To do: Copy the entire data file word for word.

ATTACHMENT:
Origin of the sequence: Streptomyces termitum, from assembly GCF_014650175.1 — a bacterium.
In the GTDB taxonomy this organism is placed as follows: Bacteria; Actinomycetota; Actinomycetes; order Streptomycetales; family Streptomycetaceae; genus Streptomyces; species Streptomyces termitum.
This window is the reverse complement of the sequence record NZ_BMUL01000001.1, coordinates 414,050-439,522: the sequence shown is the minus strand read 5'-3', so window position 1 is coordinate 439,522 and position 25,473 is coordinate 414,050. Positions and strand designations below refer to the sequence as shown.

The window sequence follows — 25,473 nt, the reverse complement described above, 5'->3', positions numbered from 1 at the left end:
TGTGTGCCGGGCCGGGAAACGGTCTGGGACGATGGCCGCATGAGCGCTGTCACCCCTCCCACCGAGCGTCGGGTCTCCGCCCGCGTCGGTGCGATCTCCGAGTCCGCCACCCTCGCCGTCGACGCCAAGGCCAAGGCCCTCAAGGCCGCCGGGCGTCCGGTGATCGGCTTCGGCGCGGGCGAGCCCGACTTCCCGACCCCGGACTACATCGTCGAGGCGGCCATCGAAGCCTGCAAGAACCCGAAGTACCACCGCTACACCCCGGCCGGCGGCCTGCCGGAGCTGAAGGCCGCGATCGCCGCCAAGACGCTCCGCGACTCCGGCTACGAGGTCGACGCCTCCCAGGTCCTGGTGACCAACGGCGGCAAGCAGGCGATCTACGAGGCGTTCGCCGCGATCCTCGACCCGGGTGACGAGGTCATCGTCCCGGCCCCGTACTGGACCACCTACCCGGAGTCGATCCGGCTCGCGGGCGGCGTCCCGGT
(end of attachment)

Origin of the sequence: Streptomyces termitum, from assembly GCF_014650175.1 — a bacterium.
In the GTDB taxonomy this organism is placed as follows: Bacteria; Actinomycetota; Actinomycetes; order Streptomycetales; family Streptomycetaceae; genus Streptomyces; species Streptomyces termitum.
This window is the reverse complement of the sequence record NZ_BMUL01000001.1, coordinates 414,050-439,522: the sequence shown is the minus strand read 5'-3', so window position 1 is coordinate 439,522 and position 25,473 is coordinate 414,050. Positions and strand designations below refer to the sequence as shown.

The window sequence follows — 25,473 nt, the reverse complement described above, 5'->3', positions numbered from 1 at the left end:
TGTGTGCCGGGCCGGGAAACGGTCTGGGACGATGGCCGCATGAGCGCTGTCACCCCTCCCACCGAGCGTCGGGTCTCCGCCCGCGTCGGTGCGATCTCCGAGTCCGCCACCCTCGCCGTCGACGCCAAGGCCAAGGCCCTCAAGGCCGCCGGGCGTCCGGTGATCGGCTTCGGCGCGGGCGAGCCCGACTTCCCGACCCCGGACTACATCGTCGAGGCGGCCATCGAAGCCTGCAAGAACCCGAAGTACCACCGCTACACCCCGGCCGGCGGCCTGCCGGAGCTGAAGGCCGCGATCGCCGCCAAGACGCTCCGCGACTCCGGCTACGAGGTCGACGCCTCCCAGGTCCTGGTGACCAACGGCGGCAAGCAGGCGATCTACGAGGCGTTCGCCGCGATCCTCGACCCGGGTGACGAGGTCATCGTCCCGGCCCCGTACTGGACCACCTACCCGGAGTCGATCCGGCTCGCGGGCGGCGTCCCGGT